Rutgers University's student newspaper has tentatively lost hundreds of thousands of dollars in annual support from the institution, but a civil liberties watchdog says the process for funding the publication is unconstitutional.
Since 1980, when The Daily Targum, a 150-year-old newspaper, broke from Rutgers to become an independent publication, the student body has held a referendum vote every three years on whether to allocate student fees to the paper.
As long as 25 percent of the students in each of the undergraduate colleges on the New Brunswick campus participated in the referendum and a majority of those voting favored financing the newspaper, it received significant funding from student fees. For the coming academic year, that would have been $540,000, or about 70 percent of its $800,000 budget.
But for the first time since the Targum’s split from the university, the referendum failed with every college -- not enough students voted, even though those who did vote were in favor of funding the newspaper.
The development comes after a nearly two-year campaign by the Rutgers Conservative Union to deny funds to the newspaper. It began after student journalists at the Targum wrote a piece in March 2017 detailing how the group posted fliers that mimicked literature from Vanguard America, a white supremacist organization.
In a Facebook post, the conservative union decried the connection between it and Vanguard America as “fake news,” a common refrain of President Trump and other conservatives.
The group's leaders posted on Facebook in September 2017, saying that they would campaign on campus to defund the Targum -- that students could spend the $11.25 in student fees they give to the Targum on “something more worthy.”
Students at any time can request a refund of the fees they pay to individual groups.
This May, the referendum vote was held among the colleges. Though the students who did vote favored funding the Targum, the newspaper didn’t reach the necessary 25 percent participation level among any college.
Shortly after, the conservative union posted a statement to Facebook saying that it did not intend to “destroy the paper” in its campaign, but it wanted to “give more freedom and more choice to the already overcharged Rutgers student.”
“The obscure and overly complicated method of gaining a refund from the Targum was obnoxiously secretive and complicated,” the union wrote. "If you don’t use a service, and don’t like what’s being offered, there is no reason to pay for it.”
The Foundation for Individual Rights in Education, which specializes in civil liberties in academe, wrote to Rutgers president Robert Barchi this month, citing court precedents that found using a referendum to distribute student fees was unconstitutional.
In a well-known Supreme Court case, Board of Regents of the University of Wisconsin System v. Scott Harold Southworth, decided in 2000, the court found that the university’s process of charging student fees to fund student groups was a viewpoint-neutral system.
However, it remanded part of the case down to a federal district court on some of the student groups at the University of Wisconsin seeking funding through referenda. The court wrote, “To the extent the referendum substitutes majority determinations for viewpoint neutrality, it would undermine the constitutional protection the program requires.”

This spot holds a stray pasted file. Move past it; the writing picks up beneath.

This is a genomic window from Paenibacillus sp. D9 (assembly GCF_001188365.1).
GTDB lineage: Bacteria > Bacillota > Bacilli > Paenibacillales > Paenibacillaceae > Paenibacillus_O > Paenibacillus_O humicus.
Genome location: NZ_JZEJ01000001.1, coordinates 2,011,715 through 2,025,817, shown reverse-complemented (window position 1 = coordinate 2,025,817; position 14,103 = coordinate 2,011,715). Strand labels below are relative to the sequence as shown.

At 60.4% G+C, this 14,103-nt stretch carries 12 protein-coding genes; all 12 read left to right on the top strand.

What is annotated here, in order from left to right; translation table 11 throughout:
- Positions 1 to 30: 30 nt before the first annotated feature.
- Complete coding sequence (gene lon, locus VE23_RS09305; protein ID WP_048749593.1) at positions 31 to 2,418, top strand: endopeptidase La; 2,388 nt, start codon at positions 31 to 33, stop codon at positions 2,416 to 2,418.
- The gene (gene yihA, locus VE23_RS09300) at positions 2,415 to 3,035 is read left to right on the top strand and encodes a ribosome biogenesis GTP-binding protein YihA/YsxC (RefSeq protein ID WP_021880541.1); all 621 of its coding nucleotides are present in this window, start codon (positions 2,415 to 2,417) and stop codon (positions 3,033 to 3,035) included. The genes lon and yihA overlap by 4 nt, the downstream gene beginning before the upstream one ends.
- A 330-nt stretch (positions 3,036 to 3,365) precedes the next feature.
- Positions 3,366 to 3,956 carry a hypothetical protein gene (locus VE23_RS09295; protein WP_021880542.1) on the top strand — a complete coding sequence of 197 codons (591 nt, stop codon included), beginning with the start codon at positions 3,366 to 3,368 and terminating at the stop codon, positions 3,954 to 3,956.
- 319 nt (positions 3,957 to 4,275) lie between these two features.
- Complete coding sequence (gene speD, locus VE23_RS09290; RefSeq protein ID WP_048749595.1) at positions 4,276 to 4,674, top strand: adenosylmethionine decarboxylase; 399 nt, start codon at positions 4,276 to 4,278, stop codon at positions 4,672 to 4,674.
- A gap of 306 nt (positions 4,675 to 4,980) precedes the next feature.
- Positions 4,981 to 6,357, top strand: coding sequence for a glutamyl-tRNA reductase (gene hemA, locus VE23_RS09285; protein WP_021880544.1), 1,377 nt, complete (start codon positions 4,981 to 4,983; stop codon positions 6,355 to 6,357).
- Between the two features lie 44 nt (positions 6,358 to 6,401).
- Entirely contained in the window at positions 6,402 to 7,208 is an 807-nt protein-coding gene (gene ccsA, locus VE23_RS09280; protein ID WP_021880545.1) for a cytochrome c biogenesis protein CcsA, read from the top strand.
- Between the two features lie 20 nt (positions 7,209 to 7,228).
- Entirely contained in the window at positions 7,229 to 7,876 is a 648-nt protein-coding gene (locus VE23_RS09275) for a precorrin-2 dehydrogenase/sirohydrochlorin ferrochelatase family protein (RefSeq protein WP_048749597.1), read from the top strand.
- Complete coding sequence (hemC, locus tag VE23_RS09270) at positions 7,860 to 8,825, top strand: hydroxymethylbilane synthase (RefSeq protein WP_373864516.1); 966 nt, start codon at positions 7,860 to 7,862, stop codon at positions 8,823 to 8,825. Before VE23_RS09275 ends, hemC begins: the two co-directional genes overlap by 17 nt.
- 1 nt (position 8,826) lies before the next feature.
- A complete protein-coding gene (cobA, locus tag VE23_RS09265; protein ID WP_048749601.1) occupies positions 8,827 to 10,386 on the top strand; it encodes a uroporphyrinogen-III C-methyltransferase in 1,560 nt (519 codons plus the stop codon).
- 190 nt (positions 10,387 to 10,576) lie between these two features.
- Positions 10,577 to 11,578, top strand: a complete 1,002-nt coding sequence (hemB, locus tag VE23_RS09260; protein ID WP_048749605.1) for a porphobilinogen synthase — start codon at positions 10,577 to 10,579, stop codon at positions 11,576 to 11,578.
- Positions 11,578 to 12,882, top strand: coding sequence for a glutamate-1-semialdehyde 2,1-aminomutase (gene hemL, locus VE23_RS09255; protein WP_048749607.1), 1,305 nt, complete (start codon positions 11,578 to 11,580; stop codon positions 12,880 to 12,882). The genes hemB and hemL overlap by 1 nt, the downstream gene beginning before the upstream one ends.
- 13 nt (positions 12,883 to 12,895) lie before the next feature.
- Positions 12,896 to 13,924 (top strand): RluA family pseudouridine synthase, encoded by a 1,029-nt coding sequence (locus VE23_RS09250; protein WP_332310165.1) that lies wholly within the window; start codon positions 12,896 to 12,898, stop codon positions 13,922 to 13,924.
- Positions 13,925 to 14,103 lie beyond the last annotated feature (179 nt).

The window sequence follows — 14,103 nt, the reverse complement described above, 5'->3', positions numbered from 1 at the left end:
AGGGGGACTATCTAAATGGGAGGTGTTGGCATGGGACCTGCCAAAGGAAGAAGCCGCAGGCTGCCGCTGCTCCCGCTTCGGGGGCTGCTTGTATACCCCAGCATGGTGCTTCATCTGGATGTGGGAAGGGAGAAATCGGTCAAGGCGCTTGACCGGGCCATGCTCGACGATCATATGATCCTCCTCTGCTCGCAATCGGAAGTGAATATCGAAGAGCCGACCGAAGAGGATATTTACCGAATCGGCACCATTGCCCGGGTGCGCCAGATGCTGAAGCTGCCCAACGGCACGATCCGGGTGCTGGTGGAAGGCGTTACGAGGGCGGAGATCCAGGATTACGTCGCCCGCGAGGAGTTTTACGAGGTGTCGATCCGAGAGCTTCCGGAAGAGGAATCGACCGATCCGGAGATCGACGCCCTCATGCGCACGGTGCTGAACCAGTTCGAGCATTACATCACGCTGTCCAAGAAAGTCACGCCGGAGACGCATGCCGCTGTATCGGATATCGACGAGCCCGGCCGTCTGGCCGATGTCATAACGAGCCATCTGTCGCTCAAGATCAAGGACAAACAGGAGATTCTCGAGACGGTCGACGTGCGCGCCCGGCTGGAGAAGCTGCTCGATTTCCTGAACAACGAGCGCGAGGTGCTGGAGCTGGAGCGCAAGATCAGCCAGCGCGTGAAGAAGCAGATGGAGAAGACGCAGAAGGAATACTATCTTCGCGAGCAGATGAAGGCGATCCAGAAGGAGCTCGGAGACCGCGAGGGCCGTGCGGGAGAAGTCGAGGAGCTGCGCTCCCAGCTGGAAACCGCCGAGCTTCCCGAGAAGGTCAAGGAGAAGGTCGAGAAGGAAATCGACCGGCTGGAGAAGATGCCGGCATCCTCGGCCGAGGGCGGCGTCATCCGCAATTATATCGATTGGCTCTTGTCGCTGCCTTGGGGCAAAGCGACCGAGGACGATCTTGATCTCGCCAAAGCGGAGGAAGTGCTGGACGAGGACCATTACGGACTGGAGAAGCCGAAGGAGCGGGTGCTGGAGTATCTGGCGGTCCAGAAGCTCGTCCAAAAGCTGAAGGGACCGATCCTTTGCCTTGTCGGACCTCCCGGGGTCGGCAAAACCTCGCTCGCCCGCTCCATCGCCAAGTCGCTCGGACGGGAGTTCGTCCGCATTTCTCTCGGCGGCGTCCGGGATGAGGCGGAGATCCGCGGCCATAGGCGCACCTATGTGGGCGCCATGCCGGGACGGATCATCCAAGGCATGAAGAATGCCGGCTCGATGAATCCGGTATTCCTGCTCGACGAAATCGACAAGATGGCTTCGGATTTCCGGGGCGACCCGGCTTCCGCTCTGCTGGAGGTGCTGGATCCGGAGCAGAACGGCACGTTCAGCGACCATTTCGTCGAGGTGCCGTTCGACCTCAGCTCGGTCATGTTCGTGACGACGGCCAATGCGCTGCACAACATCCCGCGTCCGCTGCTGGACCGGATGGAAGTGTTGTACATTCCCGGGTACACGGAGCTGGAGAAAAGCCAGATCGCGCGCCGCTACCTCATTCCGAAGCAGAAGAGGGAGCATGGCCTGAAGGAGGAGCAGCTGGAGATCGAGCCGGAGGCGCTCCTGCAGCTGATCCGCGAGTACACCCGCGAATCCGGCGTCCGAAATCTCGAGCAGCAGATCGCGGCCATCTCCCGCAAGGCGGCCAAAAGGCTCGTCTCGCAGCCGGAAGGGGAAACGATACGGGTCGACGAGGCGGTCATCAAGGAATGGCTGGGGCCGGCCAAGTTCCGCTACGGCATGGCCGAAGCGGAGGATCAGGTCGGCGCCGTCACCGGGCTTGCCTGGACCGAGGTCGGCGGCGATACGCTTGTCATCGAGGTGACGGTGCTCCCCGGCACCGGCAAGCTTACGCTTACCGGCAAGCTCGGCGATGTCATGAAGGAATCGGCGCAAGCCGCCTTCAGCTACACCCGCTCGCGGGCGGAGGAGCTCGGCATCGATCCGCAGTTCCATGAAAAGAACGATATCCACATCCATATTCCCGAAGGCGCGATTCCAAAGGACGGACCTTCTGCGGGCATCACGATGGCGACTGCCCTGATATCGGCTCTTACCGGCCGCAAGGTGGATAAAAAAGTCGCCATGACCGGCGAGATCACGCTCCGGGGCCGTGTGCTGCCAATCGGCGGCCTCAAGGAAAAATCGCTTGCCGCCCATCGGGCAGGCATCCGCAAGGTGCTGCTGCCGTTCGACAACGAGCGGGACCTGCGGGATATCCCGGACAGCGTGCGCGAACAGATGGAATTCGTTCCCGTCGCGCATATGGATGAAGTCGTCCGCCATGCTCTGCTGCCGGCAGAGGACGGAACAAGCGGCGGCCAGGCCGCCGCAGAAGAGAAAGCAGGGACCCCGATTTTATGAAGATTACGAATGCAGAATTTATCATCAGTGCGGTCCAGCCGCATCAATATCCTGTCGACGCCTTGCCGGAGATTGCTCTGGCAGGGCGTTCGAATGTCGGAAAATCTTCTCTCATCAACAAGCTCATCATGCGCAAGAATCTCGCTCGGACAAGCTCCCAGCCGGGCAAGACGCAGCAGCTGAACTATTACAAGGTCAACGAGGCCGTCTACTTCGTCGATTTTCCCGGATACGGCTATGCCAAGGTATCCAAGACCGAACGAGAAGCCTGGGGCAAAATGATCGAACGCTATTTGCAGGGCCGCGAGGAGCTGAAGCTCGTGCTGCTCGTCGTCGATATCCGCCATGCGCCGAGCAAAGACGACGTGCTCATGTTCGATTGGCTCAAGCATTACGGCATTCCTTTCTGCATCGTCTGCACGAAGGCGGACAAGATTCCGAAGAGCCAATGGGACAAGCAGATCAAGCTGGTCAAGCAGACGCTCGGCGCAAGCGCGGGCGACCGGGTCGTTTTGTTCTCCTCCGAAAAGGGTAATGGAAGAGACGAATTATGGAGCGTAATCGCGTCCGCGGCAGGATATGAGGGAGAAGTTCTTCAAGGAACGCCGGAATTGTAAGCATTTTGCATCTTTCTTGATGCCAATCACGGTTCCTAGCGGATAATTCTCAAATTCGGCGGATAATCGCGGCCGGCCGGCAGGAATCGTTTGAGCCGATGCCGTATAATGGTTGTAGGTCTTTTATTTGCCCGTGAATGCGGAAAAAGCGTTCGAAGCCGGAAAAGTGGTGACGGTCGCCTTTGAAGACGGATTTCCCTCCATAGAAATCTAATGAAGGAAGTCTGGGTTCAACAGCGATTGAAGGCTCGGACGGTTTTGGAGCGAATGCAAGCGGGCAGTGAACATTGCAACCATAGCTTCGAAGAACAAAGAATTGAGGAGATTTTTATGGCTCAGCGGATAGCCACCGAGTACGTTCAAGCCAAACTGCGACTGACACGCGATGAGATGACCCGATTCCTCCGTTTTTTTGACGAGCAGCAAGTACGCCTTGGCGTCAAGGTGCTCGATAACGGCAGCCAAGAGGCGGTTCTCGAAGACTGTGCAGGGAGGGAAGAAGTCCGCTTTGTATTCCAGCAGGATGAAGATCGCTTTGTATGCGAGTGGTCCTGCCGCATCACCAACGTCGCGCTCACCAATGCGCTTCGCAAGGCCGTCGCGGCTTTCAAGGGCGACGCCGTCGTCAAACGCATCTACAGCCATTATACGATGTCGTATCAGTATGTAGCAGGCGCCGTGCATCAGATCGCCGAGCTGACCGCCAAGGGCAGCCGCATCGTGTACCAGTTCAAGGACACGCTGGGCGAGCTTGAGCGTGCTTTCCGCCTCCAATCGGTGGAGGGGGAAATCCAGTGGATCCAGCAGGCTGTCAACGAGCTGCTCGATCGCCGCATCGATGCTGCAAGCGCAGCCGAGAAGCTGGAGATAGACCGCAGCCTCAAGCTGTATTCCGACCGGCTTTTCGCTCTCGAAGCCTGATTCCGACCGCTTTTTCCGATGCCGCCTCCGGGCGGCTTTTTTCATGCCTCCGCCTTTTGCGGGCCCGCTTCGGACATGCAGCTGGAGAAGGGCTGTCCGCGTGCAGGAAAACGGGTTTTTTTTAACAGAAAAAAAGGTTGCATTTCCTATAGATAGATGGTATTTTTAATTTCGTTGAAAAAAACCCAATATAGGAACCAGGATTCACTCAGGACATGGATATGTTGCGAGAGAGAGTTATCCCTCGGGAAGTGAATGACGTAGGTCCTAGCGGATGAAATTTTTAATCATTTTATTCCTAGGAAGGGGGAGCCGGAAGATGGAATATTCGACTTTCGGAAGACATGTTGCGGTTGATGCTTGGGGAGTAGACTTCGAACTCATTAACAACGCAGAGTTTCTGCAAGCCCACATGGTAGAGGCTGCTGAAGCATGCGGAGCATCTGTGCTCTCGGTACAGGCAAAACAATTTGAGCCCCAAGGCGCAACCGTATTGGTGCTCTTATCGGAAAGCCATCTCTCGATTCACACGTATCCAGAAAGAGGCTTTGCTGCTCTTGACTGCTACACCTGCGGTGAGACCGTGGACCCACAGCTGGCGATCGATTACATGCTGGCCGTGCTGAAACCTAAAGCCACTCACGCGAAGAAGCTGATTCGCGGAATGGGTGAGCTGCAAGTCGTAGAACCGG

Other federal court cases backed the idea that a referendum vote was not neutral. The University of Wisconsin later discontinued the referenda.
FIRE has called on Rutgers to do the same.
“The university must immediately reverse course and implement a funding process that doesn’t subject student newspapers, or any other student organization, to layer upon layer of impermissible viewpoint discrimination,” Adam Goldstein, program officer for FIRE’s individual rights defense program, said in a statement.
Goldstein wrote in an email to Inside Higher Ed that Rutgers had not responded to his letter.
Rutgers spokeswoman Dory Devlin said in an email that “the letter from FIRE was received and we’ll take a careful look at what the organization has to say about the referendum process that has been in place for nearly 40 years and provides funding for the Targum as well as for NJPIRG (New Jersey Public Interest Research Group).”
Goldstein wrote in his email that he has not heard of recent cases of universities using a referendum to fund student groups. Three or four decades ago, however, administrators viewed these types of processes as “really positive.”
“So I’m sure other places implemented it as a funding system, and some of them almost certainly are,” Goldstein wrote. “But it’s not defense to a civil rights violation to point out that civil rights violations happen regularly or even that they’ve been ongoing for decades.”
Ideally, funding for campus newspapers would be distributed to them directly without any need for a vote, said Frank LoMonte, director of the Brechner Center for Freedom of Information at the University of Florida.
Athletics departments, for instance, often receive a portion of these fees without other barriers, LoMonte said.
The peril of having a periodic reauthorization is that if the campus journalists have written something unflattering or unpopular among the students, they could turn on them and decide to cut their funding, LoMonte said.
“A especially divisive hazing story means you might lose your funding,” LoMonte said. “Imagine if the federal government operated like that, and libraries and theaters had to go before the public.”